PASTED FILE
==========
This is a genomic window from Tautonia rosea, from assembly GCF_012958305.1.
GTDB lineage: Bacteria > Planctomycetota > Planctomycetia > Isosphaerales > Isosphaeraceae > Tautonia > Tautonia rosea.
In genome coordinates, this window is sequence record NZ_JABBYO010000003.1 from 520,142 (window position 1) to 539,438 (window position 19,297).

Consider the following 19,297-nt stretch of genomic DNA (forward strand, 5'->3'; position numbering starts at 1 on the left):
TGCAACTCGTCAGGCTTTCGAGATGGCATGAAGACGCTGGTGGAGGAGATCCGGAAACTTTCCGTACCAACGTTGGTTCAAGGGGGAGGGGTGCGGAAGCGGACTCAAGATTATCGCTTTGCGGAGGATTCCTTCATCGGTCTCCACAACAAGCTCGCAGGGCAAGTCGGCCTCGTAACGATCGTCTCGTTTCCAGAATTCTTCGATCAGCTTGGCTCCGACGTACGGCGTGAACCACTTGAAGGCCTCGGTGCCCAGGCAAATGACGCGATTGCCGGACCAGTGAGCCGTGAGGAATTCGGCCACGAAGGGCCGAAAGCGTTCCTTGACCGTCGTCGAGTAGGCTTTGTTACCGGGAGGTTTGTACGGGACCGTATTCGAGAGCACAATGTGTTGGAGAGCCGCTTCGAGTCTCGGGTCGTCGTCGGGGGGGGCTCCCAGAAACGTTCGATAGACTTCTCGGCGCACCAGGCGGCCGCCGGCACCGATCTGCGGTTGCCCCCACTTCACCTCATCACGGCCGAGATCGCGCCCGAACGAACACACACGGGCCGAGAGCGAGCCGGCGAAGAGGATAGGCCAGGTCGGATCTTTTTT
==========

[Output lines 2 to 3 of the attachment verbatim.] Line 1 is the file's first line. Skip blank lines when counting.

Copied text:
GTDB lineage: Bacteria > Planctomycetota > Planctomycetia > Isosphaerales > Isosphaeraceae > Tautonia > Tautonia rosea.
In genome coordinates, this window is sequence record NZ_JABBYO010000003.1 from 520,142 (window position 1) to 539,438 (window position 19,297).